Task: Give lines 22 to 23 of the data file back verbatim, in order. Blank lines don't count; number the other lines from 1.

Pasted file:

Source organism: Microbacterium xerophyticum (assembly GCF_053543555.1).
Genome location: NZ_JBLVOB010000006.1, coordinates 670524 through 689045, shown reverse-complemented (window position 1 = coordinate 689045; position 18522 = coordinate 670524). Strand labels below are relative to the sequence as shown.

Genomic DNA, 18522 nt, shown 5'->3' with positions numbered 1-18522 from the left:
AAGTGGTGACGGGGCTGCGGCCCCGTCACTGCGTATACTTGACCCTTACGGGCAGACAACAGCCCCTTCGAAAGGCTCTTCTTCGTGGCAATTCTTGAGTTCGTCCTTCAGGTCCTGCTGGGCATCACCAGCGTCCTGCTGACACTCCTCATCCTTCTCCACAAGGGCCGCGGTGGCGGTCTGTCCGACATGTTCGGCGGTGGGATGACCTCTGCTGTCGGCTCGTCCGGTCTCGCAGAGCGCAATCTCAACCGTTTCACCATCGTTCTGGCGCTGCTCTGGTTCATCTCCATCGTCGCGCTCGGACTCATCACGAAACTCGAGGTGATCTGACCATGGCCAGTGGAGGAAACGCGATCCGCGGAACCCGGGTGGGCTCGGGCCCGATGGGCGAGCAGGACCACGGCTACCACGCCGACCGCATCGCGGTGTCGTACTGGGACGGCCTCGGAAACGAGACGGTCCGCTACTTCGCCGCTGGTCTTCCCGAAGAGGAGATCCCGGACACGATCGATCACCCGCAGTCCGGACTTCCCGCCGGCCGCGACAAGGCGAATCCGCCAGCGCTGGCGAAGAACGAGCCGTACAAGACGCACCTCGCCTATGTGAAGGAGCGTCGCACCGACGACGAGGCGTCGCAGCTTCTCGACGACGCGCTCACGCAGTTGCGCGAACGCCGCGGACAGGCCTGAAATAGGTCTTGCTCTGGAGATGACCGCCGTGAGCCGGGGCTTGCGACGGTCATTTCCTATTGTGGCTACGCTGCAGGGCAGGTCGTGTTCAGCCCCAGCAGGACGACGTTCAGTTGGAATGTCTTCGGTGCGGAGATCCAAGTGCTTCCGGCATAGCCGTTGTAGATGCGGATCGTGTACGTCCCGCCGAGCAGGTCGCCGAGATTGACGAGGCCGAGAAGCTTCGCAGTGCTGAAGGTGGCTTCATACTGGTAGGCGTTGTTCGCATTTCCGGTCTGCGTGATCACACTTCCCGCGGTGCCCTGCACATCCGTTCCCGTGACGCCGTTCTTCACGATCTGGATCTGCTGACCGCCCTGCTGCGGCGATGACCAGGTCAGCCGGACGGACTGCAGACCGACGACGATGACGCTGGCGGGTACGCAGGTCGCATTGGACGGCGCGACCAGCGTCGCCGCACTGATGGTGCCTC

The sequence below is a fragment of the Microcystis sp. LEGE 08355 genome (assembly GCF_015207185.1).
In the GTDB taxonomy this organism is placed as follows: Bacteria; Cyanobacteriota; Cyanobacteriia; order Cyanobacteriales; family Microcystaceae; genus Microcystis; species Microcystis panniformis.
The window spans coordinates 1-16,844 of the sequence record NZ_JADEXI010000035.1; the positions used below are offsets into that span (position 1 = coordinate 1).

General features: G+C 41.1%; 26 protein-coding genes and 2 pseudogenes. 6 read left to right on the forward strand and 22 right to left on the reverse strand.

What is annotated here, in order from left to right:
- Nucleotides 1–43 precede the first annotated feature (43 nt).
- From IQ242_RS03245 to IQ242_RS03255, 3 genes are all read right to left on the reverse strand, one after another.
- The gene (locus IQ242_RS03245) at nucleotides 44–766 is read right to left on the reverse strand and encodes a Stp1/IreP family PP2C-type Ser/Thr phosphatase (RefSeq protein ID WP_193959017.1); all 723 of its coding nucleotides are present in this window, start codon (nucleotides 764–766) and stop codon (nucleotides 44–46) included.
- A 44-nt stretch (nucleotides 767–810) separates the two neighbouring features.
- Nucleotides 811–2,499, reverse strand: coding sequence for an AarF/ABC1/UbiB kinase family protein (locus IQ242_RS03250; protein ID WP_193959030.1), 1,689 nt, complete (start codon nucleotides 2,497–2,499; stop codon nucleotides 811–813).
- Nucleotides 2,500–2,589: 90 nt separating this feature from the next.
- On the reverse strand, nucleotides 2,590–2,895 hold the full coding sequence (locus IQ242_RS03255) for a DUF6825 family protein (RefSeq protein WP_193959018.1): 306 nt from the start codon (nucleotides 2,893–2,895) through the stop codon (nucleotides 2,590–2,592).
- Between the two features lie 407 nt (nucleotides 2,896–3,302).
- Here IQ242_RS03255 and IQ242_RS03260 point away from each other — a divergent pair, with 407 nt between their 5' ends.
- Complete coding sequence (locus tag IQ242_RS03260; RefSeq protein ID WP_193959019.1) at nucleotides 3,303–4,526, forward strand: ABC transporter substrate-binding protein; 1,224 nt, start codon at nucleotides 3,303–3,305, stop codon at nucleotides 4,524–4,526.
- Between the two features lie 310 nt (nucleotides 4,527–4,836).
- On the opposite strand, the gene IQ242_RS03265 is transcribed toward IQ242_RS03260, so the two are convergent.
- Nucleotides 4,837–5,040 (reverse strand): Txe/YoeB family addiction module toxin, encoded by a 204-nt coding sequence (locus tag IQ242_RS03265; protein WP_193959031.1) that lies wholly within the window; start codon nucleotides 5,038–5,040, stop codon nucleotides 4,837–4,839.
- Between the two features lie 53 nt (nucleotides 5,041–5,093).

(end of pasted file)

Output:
- Nucleotides 4,837–5,040 (reverse strand): Txe/YoeB family addiction module toxin, encoded by a 204-nt coding sequence (locus tag IQ242_RS03265; protein WP_193959031.1) that lies wholly within the window; start codon nucleotides 5,038–5,040, stop codon nucleotides 4,837–4,839.
- Between the two features lie 53 nt (nucleotides 5,041–5,093).